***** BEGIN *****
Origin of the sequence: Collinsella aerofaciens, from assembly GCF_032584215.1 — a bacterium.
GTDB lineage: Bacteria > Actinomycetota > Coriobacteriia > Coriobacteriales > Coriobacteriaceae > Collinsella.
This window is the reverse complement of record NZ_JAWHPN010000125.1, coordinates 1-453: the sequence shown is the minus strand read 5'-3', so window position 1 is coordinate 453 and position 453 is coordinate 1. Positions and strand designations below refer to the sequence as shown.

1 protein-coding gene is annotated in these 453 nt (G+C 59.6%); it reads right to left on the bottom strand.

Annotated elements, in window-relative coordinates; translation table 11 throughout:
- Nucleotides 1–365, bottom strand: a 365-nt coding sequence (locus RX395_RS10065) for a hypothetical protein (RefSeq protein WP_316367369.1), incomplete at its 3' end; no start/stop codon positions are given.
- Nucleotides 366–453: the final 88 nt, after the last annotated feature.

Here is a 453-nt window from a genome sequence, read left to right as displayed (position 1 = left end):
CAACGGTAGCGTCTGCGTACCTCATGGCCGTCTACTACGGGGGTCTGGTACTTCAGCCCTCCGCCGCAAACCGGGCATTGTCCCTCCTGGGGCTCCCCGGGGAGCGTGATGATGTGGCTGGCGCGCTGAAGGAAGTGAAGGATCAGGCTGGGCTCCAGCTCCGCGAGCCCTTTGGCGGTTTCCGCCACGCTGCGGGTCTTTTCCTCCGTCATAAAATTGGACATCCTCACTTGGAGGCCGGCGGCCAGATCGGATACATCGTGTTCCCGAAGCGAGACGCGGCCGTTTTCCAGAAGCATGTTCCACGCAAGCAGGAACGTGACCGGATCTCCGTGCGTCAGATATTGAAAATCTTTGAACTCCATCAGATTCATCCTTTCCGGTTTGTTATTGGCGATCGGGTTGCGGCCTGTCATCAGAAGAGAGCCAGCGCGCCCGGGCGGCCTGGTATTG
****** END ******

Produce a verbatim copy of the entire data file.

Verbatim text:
Origin of the sequence: Collinsella aerofaciens, from assembly GCF_032584215.1 — a bacterium.
GTDB lineage: Bacteria > Actinomycetota > Coriobacteriia > Coriobacteriales > Coriobacteriaceae > Collinsella.
This window is the reverse complement of record NZ_JAWHPN010000125.1, coordinates 1-453: the sequence shown is the minus strand read 5'-3', so window position 1 is coordinate 453 and position 453 is coordinate 1. Positions and strand designations below refer to the sequence as shown.

1 protein-coding gene is annotated in these 453 nt (G+C 59.6%); it reads right to left on the bottom strand.

Annotated elements, in window-relative coordinates; translation table 11 throughout:
- Nucleotides 1–365, bottom strand: a 365-nt coding sequence (locus RX395_RS10065) for a hypothetical protein (RefSeq protein WP_316367369.1), incomplete at its 3' end; no start/stop codon positions are given.
- Nucleotides 366–453: the final 88 nt, after the last annotated feature.

Here is a 453-nt window from a genome sequence, read left to right as displayed (position 1 = left end):
CAACGGTAGCGTCTGCGTACCTCATGGCCGTCTACTACGGGGGTCTGGTACTTCAGCCCTCCGCCGCAAACCGGGCATTGTCCCTCCTGGGGCTCCCCGGGGAGCGTGATGATGTGGCTGGCGCGCTGAAGGAAGTGAAGGATCAGGCTGGGCTCCAGCTCCGCGAGCCCTTTGGCGGTTTCCGCCACGCTGCGGGTCTTTTCCTCCGTCATAAAATTGGACATCCTCACTTGGAGGCCGGCGGCCAGATCGGATACATCGTGTTCCCGAAGCGAGACGCGGCCGTTTTCCAGAAGCATGTTCCACGCAAGCAGGAACGTGACCGGATCTCCGTGCGTCAGATATTGAAAATCTTTGAACTCCATCAGATTCATCCTTTCCGGTTTGTTATTGGCGATCGGGTTGCGGCCTGTCATCAGAAGAGAGCCAGCGCGCCCGGGCGGCCTGGTATTG